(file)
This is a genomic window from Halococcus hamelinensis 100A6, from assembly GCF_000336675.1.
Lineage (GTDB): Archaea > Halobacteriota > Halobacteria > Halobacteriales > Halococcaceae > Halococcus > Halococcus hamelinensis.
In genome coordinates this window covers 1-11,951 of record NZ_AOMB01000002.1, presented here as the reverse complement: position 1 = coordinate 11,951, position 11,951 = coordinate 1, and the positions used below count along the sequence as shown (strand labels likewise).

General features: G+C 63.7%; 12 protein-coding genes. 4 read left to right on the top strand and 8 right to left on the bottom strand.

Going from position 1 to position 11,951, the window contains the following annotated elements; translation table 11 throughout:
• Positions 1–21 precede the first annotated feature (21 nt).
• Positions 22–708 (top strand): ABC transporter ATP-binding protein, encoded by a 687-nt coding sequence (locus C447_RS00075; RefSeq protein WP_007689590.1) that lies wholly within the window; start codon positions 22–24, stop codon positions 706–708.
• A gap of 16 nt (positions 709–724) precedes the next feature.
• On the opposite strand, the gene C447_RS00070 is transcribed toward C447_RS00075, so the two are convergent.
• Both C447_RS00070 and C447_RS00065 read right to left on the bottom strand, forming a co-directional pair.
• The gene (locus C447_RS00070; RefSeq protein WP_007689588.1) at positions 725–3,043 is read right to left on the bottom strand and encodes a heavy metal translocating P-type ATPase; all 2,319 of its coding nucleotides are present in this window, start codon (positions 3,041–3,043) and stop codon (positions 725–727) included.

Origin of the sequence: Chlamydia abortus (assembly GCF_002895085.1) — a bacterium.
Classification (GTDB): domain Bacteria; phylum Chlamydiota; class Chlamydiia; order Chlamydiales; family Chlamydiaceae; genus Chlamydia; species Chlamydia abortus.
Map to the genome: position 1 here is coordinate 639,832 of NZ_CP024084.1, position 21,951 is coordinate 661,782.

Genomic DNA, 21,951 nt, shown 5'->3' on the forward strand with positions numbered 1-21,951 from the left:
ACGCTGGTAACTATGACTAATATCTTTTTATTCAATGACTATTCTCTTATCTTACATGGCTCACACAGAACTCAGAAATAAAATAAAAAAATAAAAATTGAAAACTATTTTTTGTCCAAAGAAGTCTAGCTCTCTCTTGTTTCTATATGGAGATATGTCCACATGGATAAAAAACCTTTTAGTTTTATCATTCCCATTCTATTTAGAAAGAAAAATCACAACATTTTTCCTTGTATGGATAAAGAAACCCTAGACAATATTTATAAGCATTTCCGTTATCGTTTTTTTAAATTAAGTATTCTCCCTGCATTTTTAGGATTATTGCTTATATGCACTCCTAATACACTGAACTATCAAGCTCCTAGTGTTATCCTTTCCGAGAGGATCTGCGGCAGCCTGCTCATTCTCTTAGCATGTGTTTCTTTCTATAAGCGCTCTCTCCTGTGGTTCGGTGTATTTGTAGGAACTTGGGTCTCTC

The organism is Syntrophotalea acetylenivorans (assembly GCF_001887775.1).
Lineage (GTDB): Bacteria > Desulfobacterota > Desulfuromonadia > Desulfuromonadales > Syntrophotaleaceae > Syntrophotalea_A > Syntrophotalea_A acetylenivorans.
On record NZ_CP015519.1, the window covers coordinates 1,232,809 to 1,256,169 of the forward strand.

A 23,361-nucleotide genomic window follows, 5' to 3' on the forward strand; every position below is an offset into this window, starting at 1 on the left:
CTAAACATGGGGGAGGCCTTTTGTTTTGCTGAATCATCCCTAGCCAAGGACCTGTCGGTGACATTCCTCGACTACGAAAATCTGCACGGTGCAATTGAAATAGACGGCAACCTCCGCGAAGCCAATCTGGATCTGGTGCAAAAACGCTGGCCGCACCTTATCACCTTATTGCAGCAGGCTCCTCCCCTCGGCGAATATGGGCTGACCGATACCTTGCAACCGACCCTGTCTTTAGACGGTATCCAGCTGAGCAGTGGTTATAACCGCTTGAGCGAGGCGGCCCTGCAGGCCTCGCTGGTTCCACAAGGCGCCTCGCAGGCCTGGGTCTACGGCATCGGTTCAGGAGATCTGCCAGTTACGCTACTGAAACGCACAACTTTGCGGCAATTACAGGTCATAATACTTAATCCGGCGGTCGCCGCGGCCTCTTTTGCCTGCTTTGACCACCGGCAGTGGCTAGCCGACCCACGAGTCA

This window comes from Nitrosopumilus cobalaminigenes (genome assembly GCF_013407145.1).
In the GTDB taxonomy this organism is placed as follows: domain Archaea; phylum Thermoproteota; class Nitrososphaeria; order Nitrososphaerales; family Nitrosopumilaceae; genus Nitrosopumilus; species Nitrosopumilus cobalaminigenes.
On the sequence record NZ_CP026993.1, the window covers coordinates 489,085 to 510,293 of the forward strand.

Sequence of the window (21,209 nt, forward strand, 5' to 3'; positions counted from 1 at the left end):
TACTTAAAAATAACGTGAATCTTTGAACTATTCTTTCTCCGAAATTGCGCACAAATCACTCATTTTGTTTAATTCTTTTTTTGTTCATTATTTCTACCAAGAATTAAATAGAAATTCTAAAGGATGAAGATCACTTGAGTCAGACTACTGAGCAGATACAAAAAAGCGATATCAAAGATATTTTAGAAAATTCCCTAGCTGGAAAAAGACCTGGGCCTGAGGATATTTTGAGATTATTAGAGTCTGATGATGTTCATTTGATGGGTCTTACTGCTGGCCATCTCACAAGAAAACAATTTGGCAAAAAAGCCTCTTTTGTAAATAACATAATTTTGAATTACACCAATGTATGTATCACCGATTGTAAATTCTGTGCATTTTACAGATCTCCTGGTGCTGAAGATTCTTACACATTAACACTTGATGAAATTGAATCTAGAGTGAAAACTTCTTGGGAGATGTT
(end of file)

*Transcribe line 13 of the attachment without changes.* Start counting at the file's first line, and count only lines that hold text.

Classification (GTDB): domain Bacteria; phylum Chlamydiota; class Chlamydiia; order Chlamydiales; family Chlamydiaceae; genus Chlamydia; species Chlamydia abortus.